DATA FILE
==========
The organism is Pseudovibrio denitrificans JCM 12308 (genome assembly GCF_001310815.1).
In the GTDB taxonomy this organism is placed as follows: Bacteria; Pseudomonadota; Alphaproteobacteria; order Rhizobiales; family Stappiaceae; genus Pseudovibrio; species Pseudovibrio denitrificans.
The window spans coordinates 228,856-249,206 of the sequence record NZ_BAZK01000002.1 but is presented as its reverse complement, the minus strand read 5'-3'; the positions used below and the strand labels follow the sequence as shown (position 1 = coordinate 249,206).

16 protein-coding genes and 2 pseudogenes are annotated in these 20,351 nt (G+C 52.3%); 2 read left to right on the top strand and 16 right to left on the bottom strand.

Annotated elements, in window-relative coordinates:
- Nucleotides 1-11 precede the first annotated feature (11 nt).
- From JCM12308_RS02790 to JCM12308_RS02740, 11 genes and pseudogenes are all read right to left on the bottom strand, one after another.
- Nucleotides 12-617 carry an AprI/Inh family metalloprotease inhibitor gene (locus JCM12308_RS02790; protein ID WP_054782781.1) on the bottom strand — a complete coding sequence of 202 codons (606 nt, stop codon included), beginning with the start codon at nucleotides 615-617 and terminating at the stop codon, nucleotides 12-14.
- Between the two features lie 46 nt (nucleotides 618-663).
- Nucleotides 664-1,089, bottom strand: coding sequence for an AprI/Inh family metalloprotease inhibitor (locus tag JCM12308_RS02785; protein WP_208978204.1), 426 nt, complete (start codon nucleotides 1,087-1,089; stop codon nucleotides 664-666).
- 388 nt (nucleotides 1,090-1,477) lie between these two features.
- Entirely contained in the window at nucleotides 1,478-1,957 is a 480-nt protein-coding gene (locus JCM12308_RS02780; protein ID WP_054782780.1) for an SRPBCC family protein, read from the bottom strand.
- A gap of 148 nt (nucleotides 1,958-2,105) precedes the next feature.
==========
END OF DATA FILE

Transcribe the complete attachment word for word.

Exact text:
The organism is Pseudovibrio denitrificans JCM 12308 (genome assembly GCF_001310815.1).
In the GTDB taxonomy this organism is placed as follows: Bacteria; Pseudomonadota; Alphaproteobacteria; order Rhizobiales; family Stappiaceae; genus Pseudovibrio; species Pseudovibrio denitrificans.
The window spans coordinates 228,856-249,206 of the sequence record NZ_BAZK01000002.1 but is presented as its reverse complement, the minus strand read 5'-3'; the positions used below and the strand labels follow the sequence as shown (position 1 = coordinate 249,206).

16 protein-coding genes and 2 pseudogenes are annotated in these 20,351 nt (G+C 52.3%); 2 read left to right on the top strand and 16 right to left on the bottom strand.

Annotated elements, in window-relative coordinates:
- Nucleotides 1-11 precede the first annotated feature (11 nt).
- From JCM12308_RS02790 to JCM12308_RS02740, 11 genes and pseudogenes are all read right to left on the bottom strand, one after another.
- Nucleotides 12-617 carry an AprI/Inh family metalloprotease inhibitor gene (locus JCM12308_RS02790; protein ID WP_054782781.1) on the bottom strand — a complete coding sequence of 202 codons (606 nt, stop codon included), beginning with the start codon at nucleotides 615-617 and terminating at the stop codon, nucleotides 12-14.
- Between the two features lie 46 nt (nucleotides 618-663).
- Nucleotides 664-1,089, bottom strand: coding sequence for an AprI/Inh family metalloprotease inhibitor (locus tag JCM12308_RS02785; protein WP_208978204.1), 426 nt, complete (start codon nucleotides 1,087-1,089; stop codon nucleotides 664-666).
- 388 nt (nucleotides 1,090-1,477) lie between these two features.
- Entirely contained in the window at nucleotides 1,478-1,957 is a 480-nt protein-coding gene (locus JCM12308_RS02780; protein ID WP_054782780.1) for an SRPBCC family protein, read from the bottom strand.
- A gap of 148 nt (nucleotides 1,958-2,105) precedes the next feature.